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Jaques, E. (1960). Disturbances in the Capacity to Work. Int. J. Psycho-Anal., 41:357-367.

(1960). International Journal of Psycho-Analysis, 41:357-367

Disturbances in the Capacity to Work

Elliott Jaques

In its most general sense, work as conceived by Freud (2) (and I am here concerned with work in the psychological sense only) is the mental energy or effort expended in striving to reach a goal or objective by means of the operation of the reality principle, and in the face of the demands of the pleasure principle. If we examine this activity closely, however, a number of important features claim our attention.

The operation of the reality principle leads to delayed rather than immediate gratification. It requires the exercise of discretion (in the sense of judgement, and not the social sense of being discreet) in determining which courses of action will eventually lead to the best result. Discrimination and judgement must be used, and decisions made. Decision contains the uncertainty of the wisdom of the choice, and calls for the capacity to tolerate uncertainty while awaiting the final outcome, and possible failure.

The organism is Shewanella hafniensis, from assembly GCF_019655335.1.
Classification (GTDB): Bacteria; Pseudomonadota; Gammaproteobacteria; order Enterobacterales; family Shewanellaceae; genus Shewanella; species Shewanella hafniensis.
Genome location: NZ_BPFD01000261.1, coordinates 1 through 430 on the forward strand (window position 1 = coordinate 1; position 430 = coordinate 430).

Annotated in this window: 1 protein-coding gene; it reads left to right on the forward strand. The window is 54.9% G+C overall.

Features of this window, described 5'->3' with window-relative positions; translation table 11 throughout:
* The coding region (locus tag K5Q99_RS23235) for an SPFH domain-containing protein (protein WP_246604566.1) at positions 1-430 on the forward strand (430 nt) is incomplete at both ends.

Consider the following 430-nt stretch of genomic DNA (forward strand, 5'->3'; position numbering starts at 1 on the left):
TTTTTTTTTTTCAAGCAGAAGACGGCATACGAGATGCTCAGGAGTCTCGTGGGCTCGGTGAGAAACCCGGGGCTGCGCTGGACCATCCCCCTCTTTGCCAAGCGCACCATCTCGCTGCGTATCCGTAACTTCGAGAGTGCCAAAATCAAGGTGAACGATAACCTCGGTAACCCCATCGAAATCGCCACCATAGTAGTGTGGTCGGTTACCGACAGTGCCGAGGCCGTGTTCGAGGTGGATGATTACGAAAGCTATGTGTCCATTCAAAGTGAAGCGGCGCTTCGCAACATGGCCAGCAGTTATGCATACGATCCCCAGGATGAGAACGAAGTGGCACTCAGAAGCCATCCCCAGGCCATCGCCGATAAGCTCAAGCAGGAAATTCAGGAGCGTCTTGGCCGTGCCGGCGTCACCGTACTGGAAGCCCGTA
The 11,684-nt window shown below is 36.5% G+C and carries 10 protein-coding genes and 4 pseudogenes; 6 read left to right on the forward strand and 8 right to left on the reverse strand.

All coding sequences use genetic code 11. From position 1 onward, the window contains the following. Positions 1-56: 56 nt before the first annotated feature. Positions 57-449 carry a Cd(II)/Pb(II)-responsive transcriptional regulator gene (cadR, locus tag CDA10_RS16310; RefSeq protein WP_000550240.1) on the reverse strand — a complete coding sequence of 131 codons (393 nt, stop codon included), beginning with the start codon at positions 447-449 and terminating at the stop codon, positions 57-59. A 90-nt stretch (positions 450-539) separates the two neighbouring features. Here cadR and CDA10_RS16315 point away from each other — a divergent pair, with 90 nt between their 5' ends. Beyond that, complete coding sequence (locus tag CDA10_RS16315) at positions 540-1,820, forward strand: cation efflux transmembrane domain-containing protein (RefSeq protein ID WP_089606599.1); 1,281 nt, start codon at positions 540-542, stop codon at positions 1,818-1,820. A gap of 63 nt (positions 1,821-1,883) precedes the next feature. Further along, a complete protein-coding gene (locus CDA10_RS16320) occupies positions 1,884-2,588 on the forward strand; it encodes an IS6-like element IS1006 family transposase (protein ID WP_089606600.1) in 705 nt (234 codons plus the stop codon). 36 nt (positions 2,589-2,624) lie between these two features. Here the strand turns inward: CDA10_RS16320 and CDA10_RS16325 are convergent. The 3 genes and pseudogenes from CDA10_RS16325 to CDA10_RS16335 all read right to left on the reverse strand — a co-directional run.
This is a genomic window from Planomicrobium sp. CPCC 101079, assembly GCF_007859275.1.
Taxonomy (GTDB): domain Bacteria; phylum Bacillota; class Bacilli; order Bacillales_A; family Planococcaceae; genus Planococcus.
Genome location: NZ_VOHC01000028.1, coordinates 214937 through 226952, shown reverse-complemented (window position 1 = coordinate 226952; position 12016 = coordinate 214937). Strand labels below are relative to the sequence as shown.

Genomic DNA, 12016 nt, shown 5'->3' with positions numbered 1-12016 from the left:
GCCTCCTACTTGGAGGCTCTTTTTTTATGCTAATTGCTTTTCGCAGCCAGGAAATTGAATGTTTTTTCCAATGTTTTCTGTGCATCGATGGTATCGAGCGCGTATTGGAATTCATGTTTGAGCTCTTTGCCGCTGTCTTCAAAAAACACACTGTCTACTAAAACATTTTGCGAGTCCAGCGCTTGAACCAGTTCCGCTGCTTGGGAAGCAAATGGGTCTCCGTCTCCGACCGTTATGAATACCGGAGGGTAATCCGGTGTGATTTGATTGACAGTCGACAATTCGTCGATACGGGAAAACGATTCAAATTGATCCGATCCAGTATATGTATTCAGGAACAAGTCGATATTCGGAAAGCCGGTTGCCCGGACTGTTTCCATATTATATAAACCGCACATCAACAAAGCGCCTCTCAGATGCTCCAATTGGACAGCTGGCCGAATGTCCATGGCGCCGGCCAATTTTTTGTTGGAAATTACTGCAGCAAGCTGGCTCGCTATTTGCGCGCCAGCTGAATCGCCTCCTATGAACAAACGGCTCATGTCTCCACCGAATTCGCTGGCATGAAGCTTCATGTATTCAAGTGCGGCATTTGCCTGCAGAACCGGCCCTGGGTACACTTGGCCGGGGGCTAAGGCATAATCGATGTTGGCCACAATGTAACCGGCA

This uncertainty, however, it must be noted, has a special quality. The use of discretion depends upon unconscious as well as conscious mental functioning—the capacity for synthesis of unconscious ideas and intuitions and bringing them into consciousness. We may not be surprised to find, therefore, that at the core of this uncertainty lies anxiety—the anxiety aroused by having to depend for success upon the coherence and availability of unconscious mental life.

I was able to confirm this conclusion in social-analytic work in industry which I have reported elsewhere (6).

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